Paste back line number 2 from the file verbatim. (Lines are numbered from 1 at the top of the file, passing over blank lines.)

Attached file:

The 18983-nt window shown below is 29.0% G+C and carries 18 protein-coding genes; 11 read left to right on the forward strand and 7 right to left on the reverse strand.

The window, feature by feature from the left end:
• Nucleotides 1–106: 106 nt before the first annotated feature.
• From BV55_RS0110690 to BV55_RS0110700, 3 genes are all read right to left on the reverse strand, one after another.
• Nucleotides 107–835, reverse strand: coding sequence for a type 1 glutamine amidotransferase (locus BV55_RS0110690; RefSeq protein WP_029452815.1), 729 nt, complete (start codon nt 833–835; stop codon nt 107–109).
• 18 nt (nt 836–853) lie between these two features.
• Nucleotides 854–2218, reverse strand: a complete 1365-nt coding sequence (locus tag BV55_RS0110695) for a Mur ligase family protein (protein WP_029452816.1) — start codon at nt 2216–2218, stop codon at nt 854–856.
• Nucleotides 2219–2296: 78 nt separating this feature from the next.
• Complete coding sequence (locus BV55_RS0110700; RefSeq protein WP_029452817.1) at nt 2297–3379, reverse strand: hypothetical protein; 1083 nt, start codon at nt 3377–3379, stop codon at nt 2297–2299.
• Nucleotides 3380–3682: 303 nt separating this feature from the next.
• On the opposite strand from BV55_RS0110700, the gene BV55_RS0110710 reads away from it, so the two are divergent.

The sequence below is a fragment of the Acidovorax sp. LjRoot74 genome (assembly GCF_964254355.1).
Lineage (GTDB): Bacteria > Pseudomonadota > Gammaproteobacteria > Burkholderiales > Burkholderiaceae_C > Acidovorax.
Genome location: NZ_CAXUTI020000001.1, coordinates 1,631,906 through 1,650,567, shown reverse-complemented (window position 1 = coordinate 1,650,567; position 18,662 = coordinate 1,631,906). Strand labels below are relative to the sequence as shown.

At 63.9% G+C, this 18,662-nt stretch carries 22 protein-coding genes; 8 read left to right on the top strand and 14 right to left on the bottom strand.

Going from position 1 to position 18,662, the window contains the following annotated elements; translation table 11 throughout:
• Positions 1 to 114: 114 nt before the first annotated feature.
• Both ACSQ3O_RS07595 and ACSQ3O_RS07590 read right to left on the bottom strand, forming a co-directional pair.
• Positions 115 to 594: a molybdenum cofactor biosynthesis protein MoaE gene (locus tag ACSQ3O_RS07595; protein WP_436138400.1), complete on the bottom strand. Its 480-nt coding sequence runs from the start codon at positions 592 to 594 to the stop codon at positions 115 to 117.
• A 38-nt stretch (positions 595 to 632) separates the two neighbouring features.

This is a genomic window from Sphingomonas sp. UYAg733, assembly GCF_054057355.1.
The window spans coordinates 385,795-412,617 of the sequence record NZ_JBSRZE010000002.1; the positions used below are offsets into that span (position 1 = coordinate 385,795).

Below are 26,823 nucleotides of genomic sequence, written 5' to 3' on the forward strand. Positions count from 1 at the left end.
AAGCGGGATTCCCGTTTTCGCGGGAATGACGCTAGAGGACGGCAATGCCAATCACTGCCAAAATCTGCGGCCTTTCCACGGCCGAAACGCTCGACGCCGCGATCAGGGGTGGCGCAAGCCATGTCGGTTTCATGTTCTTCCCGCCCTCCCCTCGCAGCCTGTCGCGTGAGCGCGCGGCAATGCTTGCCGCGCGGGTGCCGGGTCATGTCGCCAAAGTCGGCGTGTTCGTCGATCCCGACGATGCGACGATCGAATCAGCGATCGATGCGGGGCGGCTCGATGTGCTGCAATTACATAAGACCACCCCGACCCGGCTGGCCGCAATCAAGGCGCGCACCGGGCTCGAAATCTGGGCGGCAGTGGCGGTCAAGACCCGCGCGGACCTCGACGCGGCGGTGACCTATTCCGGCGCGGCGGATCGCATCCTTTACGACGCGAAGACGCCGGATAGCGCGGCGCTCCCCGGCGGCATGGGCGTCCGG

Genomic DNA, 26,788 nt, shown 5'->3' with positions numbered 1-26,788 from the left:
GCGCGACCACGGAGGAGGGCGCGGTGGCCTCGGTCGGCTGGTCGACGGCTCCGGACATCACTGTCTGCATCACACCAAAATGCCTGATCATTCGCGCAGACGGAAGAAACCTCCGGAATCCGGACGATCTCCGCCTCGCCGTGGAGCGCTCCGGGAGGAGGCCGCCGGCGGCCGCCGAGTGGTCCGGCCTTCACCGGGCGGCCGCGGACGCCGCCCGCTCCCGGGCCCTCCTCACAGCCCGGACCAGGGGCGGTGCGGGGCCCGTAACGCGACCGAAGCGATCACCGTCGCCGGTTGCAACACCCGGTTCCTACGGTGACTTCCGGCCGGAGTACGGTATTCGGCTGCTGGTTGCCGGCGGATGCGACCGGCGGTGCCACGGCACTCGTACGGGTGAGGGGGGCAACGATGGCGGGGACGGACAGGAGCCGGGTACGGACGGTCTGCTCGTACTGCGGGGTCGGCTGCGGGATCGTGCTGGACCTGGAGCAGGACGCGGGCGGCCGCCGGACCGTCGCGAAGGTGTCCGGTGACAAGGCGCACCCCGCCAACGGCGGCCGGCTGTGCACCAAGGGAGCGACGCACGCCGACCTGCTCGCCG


The window, feature by feature from the left end: